The Biggest Problem

by C.A. Sharp

First published in Double Helix Network News, Summer 2000.
1449228116_Czech RepublicFrance-flagPoland-flagFinalist in the DWAA 2000 Writers’ Contest

 We have met the enemy and he is us.  

–Pogo

Within a year and a half of obtaining my first Aussie for show and breeding,  I slammed up against the reality of canine genetic disease.  I remember standing in the vet’s office staring at the first set of hip x-rays I’d ever seen as he explained that Patte was dysplastic.  He pointed out features that demonstrated the problem, then asked if I still wanted it sent to OFA.  Patte had pre-limed “Good” at a year.  I sent them in hoping the vet was wrong.  He wasn’t.

I got Patte when her first owners gave her back to the breeder because the father lost his job.  The breeder thought the 8-month-old had potential and, knowing I wanted an Aussie I could show, placed her with me on condition that she got a litter before I got the papers.

She found a stud and had the preliminary OFA x-ray done.   I helped with transport to the distant stud and took care of Patte and the litter, so the breeder let me keep one of the pups, expanding my kennel-to-be to two breeding-quality bitches.  In anticipation of having a litter all my own, I’d booked Patte to a well-respected stud.  Then OFA’s hammer fell.

I called the breeder, who was also my mentor.  She was very sorry Patte had failed OFA and agreed that breeding her again was out of the question.  When I expressed my distress at having to call the stud owner to say why I couldn’t bring Patte to her male, the breeder’s tone changed.

“You can’t tell anybody about this.  It will ruin your reputation and nobody will have anything to do with you..  It will also ruin mine.”  She went on to tell me that it could ruin Patte’s litter, the sire of that litter and even the dog to which I had booked her.  She made it very clear that no one should ever know what was wrong with Patte.  I knew so little and I thought she knew so much.  I trusted her guidance, but her advice left me numb.

I called the stud owner and made a lame excuse to cancel the breeding.  I don’t remember what I said, but I know it was a lie.  I could tell the stud owner knew I wasn’t being straight with her.  I felt dirty.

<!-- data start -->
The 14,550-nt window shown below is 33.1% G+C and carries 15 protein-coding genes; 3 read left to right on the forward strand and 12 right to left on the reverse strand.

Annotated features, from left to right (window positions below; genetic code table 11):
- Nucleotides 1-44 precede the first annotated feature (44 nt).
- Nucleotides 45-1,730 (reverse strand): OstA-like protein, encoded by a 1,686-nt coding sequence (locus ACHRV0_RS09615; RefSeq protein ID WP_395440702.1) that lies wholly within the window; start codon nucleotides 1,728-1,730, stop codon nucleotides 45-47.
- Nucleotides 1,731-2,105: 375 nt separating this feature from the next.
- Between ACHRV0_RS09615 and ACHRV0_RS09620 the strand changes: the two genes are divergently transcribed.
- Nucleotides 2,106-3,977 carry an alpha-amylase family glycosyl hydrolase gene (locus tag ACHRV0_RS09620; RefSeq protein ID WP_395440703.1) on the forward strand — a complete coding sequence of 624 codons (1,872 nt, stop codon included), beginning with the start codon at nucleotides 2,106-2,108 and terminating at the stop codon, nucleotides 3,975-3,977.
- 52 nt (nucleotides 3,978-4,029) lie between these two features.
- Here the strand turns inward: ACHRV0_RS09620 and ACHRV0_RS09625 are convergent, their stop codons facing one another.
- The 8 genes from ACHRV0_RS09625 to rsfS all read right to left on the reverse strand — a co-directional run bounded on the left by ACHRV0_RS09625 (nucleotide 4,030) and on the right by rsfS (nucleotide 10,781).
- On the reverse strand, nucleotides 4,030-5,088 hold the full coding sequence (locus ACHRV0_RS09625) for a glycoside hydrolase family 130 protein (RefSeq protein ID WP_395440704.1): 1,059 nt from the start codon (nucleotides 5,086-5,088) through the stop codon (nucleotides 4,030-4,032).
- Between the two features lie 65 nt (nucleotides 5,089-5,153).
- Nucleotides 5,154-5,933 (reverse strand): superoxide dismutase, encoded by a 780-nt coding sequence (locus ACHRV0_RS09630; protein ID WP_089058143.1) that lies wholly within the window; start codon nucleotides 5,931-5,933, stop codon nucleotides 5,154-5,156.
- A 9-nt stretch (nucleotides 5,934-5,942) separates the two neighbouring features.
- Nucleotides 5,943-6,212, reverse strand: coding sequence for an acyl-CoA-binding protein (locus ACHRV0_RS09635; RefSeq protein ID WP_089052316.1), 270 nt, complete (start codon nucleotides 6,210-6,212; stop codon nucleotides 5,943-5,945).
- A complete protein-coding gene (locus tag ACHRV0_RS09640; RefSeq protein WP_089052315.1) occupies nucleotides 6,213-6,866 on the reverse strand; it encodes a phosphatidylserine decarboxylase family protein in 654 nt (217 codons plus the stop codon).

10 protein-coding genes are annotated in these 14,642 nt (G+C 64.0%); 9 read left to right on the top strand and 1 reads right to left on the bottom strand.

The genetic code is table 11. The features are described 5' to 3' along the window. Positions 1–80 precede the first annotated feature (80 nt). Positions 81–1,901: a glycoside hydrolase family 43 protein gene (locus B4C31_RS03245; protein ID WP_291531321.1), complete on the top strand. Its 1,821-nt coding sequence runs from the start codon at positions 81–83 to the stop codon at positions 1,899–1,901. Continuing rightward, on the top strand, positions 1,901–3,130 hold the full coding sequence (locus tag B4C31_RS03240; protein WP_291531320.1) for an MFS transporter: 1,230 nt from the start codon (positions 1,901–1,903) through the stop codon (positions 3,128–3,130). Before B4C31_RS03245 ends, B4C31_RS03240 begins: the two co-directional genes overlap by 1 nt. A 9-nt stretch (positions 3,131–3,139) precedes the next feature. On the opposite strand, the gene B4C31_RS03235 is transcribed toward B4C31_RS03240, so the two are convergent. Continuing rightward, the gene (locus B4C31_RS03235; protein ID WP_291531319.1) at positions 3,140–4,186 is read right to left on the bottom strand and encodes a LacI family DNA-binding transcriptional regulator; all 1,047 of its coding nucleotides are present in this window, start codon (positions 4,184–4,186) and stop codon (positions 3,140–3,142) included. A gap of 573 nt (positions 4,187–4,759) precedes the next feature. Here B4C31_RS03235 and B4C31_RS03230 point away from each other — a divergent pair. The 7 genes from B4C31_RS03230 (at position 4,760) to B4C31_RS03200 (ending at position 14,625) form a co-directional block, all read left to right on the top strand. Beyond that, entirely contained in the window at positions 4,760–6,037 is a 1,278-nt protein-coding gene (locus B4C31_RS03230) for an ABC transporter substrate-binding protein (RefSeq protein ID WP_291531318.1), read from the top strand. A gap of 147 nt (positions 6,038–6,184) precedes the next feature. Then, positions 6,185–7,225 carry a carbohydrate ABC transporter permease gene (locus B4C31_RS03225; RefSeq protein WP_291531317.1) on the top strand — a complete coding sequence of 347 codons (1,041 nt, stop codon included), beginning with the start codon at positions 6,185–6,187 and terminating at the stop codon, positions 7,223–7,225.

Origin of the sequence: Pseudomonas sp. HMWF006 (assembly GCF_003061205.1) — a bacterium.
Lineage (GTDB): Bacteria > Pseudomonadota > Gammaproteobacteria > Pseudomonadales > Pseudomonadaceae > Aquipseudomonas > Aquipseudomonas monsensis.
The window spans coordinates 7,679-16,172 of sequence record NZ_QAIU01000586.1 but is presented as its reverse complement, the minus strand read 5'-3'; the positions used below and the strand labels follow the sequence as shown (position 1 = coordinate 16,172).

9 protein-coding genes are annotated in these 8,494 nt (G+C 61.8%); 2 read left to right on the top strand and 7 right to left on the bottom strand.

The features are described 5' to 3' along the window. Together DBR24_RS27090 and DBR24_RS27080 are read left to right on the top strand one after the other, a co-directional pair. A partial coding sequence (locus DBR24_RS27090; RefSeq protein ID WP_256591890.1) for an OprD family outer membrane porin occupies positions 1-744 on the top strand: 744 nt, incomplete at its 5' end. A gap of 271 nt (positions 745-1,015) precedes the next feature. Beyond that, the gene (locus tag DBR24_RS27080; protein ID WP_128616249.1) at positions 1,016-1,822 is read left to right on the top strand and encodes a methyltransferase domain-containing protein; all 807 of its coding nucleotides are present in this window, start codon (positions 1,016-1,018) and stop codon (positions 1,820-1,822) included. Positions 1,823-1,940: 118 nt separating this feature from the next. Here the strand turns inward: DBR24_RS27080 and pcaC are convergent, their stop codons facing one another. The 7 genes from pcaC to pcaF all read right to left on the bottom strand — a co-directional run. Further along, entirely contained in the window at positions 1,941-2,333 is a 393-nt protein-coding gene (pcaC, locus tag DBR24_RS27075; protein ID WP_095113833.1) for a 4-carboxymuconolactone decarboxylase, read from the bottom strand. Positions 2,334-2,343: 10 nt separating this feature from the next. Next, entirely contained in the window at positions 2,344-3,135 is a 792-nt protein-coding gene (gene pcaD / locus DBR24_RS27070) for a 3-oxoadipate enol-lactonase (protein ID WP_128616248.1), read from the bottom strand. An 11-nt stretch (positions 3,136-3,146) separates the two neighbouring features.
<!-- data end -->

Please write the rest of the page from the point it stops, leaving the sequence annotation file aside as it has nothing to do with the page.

This happened to me many years ago, but genetic disease continues to inspire a range of negative human behavior, wrapping the subject in a shroud of secrecy and denial.

Today, I am a breed health advocate and lay genetic counselor.  I frequently find myself in the middle of situations like the above.    Intimidation to enforce silence,  the  fear of speaking out, and inability to face facts, not to mention outright lies, are in my opinion the biggest problem breeders face in the attempt to control genetic disease in purebred dogs.

There are many conditions for which science still has too few answers.   The expense of testing can be prohibitive.  Some diseases occur so late in a dog’s career, it will already have puppies and maybe grand-puppies on the ground.   All of these pale beside our too-frequent refusal to be honest with ourselves and each other.

Those of us who consider ourselves to be truly dedicated to the preservation of purebred dogs  must make a dispassionate analysis of the human behavior surrounding canine genetic disease and realize what it is doing,  not only to our dogs, but to ourselves.

 The Incorrigibles

You all know them.  The ones who put winning above all other goals.  “It doesn’t matter as long as the dog wins,” is their mantra.  Their dogs must win, as must their dogs’ offspring, and woe betide anyone who stands in their way as they pursue greater breed—and personal—glory.